May 1, 2013
NEXIS RENE GOMEZ, Petitioner,
CONNIE GIPSON, Respondent.
ORDER TO SHOW CAUSE
WILLIAM ALSUP, District Judge.
Petitioner, a California prisoner incarcerated at Pelican Bay State Prison, filed this pro se petition for a writ of habeas corpus pursuant to 28 U.S.C. 2254 challenging his conviction and sentence. He has paid the filing fee. For the reasons discussed below, respondent is ordered to show cause why the petition should not be granted.
Petitioner was convicted in Santa Clara County Superior Court of a number of sex offenses and sentenced to a term of 90 years to life, plus 50 years, in state prison. The California Court of Appeal and the California Supreme Court denied his appeals. His subsequent habeas petitions to all three levels of the California courts were denied.
A. STANDARD OF REVIEW
This court may entertain a petition for writ of habeas corpus "in behalf of a person in custody pursuant to the judgment of a State court only on the ground that he is in custody in violation of the Constitution or laws or treaties of the United States." 28 U.S.C. 2254(a); Rose v. Hodges, 423 U.S. 19, 21 (1975). Habeas corpus petitions must meet heightened pleading requirements. McFarland v. Scott, 512 U.S. 849, 856 (1994). An application for a federal writ of habeas corpus filed by a prisoner who is in state custody pursuant to a judgment of a state court must "specify all the grounds for relief which are available to the petitioner... and shall set forth in summary form the facts supporting each of the grounds thus specified." Rule 2(c) of the Rules Governing Section 2254 Cases, 28 U.S.C. foll. 2254. "[N]otice' pleading is not sufficient, for the petition is expected to state facts that point to a real possibility of constitutional error.'" Rule 4 Advisory Committee Notes (quoting Aubut v. Maine, 431 F.2d 688, 689 (1st Cir. 1970)).
B. LEGAL CLAIMS
Petitioner claims (1) that his sentence violates his rights to due process and under the Sixth Amendment because he received multiple sentences for the same crime and conduct; and (2) he received ineffective assistance of counsel in four different respects. When liberally construed, these claims are sufficient to warrant an answer from respondent.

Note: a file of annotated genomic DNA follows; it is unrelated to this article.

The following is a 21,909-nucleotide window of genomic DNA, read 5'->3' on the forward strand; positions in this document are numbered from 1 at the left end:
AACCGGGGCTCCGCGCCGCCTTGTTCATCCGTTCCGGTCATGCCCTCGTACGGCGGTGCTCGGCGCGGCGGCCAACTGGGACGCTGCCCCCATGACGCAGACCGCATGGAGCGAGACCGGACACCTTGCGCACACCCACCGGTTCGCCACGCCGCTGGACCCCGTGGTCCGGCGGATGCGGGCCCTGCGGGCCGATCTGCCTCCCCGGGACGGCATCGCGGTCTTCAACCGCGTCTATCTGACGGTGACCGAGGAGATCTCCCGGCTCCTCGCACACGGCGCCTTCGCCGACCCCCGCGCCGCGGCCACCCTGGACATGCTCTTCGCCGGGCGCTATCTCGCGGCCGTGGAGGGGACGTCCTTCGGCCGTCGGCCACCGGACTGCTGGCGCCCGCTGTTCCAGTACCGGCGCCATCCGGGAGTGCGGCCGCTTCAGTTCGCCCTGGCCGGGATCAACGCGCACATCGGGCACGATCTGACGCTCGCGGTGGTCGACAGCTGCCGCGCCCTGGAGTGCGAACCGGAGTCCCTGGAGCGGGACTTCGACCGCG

1. The clerk shall mail a copy of this order and the petition with all attachments to the respondent and the respondent's attorney, the Attorney General of the State of California. The clerk shall also serve a copy of this order on the petitioner.
2. Respondent shall file with the court and serve on petitioner, within ninety-one days of the issuance of this order, an answer conforming in all respects to Rule 5 of the Rules Governing Section 2254 Cases, showing cause why a writ of habeas corpus should not be granted based on the claims found cognizable herein. Respondent shall file with the answer and serve on petitioner a copy of all portions of the state trial record that have been transcribed previously and that are relevant to a determination of the issues presented by the petition.
If petitioner wishes to respond to the answer, he shall do so by filing a traverse with the court and serving it on respondent within twenty-eight days of the date the answer is filed.
3. Respondent may file, within ninety-one days, a motion to dismiss on procedural grounds in lieu of an answer, as set forth in the Advisory Committee Notes to Rule 4 of the Rules Governing Section 2254 Cases. If respondent files such a motion, petitioner shall file with the court and serve on respondent an opposition or statement of non-opposition within twenty-eight days of the date the motion is filed, and respondent shall file with the court and serve on petitioner a reply within fourteen days of the date any opposition is filed.
4. Petitioner is reminded that all communications with the court must be served on respondent by mailing a true copy of the document to respondent's counsel. Petitioner must keep the court informed of any change of address and must comply with the court's orders in a timely fashion. Failure to do so may result in the dismissal of this action for failure to prosecute pursuant to Federal Rule of Civil Procedure 41(b). See Martinez v. Johnson, 104 F.3d 769, 772 (5th Cir. 1997) (Rule 41(b) applicable in habeas cases).
IT IS SO ORDERED.